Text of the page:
A Mea Culpa, and then Something Serious.

I have had occasion, on this website, to address some of life’s little issues with a casual detachment typical of smarmy writer-types and bloggers, and have made light of things that others may feel strongly about. Things that, in retrospect, perhaps deserved a deeper understanding. I have, after some pretty intense soul-searching, come to see that my poor attempts at humor have shown a complete lack of respect for both the subjects of my sophomoric rants and to my readers, assuming there are any.

Looking over at my body of work I am shocked at the carelessness of my words. For example in one posting I used a universally recognized (and deeply offensive) slur to describe the goings on in the US Department of the Interior’s Office of Insular Affairs. For this I am sorry. In another sorry display of insensitivity I joked openly, and without nuance, about rotating the tires on Ed Begley Jr.’s Smart Car. This, we can all agree, was just plain wrong. Once I even went so far as to question the veracity of Rachael Ray’s claim that, in her words, “EVOO is as good a personal lube as any I’ve tried, and I’ve tried many.” What was I thinking?

These things cannot be taken back, of course, but I hope that my sincere contrition, at the very least, might in some way mitigate the damage I have willfully caused.

It is in this new found spirit that I must address something of great importance. We live in a difficult world – a world where war, pain and sadness are visible on a daily basis in our newspapers, at least to the extent that they are not overshadowed by articles about cats being rescued from restaurant awnings. Yes, things look pretty grim out there, and one can find any number of issues worthy of one’s concern and perhaps even action.  For me, however, there is one subject which has so vexed me over recent months that I am forced, on principle, to address it head-on. It’s a big issue, not one that is spoken of very often, and one that has no immediate solution, but the quality of countless people’s lives depend on its resolution, and we, as a society, owe it our best efforts.

The problem I’m talking about is the state of your typical newspaper Comics Page.

Look, I know that the newspaper industry – and journalism in general – is undergoing some major shifts as of late, but by most accounts it is weathering the storm rather horribly. The content has turned to crap, actual journalists are being replaced by bloggers and celebrity reporters, and advertisers are abandoning them quicker than Hollywood talent agents have been abandoning Ethan Hawke. The point is if you’re a newspaper it’s harder and harder to get people to read your rag – and unfortunately for them fewer and fewer of us do.

Chances are, though, that if you are one of the dwindling number of subscribers or purchasers you probably go straight for the comics page. This is not, as some higher-minded types might claim, a bad thing, and nor do I mean to imply that the average person doesn’t read other sections. But starting our day with some episodic humor, starring familiar characters we’ve come to love, is universally acknowledged to be one of our human rights. If my facts are correct I think we even fought for it in Korea. People love the comics – so much so that it may be one of the few areas that newspapers can rely on to bring in, or at least retain, subscribers.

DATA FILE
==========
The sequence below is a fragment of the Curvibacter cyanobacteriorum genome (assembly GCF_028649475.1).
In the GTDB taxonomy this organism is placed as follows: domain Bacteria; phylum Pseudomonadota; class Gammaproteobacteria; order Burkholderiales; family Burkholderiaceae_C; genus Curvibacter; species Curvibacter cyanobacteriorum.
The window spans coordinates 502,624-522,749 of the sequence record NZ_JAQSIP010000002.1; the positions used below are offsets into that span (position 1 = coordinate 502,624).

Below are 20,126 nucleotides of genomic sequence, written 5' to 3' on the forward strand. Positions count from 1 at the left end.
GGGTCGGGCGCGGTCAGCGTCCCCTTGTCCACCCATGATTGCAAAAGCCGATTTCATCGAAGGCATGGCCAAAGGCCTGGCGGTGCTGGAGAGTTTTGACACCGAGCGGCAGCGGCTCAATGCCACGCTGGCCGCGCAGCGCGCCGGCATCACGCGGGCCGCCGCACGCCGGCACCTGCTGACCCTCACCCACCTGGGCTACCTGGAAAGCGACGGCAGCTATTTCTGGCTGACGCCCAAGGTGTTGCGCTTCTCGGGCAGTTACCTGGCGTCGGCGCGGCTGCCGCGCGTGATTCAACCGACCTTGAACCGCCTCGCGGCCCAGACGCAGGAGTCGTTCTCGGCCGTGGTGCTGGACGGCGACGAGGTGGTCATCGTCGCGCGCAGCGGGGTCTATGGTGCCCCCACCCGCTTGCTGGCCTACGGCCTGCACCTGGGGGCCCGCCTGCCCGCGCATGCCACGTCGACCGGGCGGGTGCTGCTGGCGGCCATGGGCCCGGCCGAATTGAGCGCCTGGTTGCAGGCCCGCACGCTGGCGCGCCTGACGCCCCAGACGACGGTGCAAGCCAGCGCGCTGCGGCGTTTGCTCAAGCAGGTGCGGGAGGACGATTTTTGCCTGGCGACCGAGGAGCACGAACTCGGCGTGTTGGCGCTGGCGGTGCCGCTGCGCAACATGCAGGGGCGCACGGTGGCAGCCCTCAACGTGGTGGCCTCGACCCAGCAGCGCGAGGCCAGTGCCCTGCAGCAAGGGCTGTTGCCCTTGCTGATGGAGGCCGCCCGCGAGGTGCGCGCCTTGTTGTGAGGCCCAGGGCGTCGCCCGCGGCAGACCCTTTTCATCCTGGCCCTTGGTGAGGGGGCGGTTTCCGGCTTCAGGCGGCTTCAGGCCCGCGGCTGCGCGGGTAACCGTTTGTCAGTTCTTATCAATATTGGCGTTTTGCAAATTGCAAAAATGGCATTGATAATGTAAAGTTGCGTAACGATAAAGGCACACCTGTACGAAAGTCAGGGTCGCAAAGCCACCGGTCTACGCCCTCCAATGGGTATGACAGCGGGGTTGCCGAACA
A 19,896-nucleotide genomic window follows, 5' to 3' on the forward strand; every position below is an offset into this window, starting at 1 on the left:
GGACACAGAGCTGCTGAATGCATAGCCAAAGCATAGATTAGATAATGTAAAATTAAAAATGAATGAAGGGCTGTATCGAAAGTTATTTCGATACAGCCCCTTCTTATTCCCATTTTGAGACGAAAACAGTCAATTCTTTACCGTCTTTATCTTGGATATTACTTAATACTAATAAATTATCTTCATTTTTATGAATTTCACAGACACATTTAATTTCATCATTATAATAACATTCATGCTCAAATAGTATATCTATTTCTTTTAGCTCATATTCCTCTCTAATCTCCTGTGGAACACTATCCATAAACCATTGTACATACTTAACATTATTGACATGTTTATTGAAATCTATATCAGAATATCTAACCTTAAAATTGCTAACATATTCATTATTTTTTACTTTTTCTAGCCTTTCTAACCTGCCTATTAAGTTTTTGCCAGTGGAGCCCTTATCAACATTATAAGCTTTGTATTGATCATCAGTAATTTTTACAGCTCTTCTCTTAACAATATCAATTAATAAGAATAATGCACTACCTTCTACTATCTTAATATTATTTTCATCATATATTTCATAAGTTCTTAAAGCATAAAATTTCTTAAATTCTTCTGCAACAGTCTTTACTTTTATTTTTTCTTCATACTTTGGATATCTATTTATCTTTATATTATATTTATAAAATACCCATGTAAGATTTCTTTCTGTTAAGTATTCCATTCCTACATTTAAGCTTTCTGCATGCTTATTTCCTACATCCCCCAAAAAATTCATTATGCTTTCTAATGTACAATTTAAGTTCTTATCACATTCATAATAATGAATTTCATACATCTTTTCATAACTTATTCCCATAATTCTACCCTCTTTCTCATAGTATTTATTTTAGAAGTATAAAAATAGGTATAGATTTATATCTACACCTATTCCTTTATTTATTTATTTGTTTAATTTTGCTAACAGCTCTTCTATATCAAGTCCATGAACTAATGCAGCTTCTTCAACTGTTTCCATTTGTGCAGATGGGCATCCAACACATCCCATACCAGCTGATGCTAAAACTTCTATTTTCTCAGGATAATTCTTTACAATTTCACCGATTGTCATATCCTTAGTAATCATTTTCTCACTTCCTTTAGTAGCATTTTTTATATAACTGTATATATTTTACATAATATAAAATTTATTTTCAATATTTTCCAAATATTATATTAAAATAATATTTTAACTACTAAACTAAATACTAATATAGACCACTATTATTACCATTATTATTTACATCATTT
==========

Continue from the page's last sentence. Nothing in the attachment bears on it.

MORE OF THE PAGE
Which is why I find myself going insane – insane! – over the state of the comics page today.  It seems like editors are doing their best to screw this section up just to keep pace with the rest of their failing content. The sad reality is that there is very limited space available in any newspaper for the comics, and there are far more artists out there vying for the space, the exposure, and the subsequent paycheck than ever before.  And we’re not talking about “Blondie” here – the content is starting to get edgier as the next generation of artists – younger, more political, more ironic – comes of age. The problem is that the typical newspaper has room for about twenty-eight to thirty strips (depending on how badly they’ve been shrunken by the editors), and at least a third of them are old, irrelevant, or just plain bad. Which wouldn’t be a problem, if there was a competent and brave Comics Editor to be found in the industry, someone who could grab the newspaper in one hand, a huge red marker in the other, and just start fricken’ cutting.

Instead we get editors who rely on worthless, and probably fixed, “comics polls” in order to pretend to utilize the opinions of the readers. It’s a silly, spineless way to edit the section, and it begs the question – if all you do is rely on polls to make your editorial decisions, then why do we need a Comics Editor? Here in Los Angeles, for example, the Times was forced to struggle with the agonizing decision over whether to continue with the much-loved (and equally maligned) “For Better or For Worse” – whose creator, Lynn Johnston, was actually kind of, sort of, maybe not, retiring, for god’s sake –  or to open up the much-coveted space for something new.

Now if you’re like me, the answer is pretty simple: dump “Worse,” which had gotten tiresome and melodramatic, and start fishing through the deep pool of talented newcomers. Johnston herself was vacillating on her retirement, wavering between giving up the strip altogether (in which case newspapers could run reruns), or alternating between reruns and “redrawings”  of early, classic story lines. This rather than just quitting. Aargh. I mean, Brett Favre is having an easier time coming to terms with his retirement than this woman.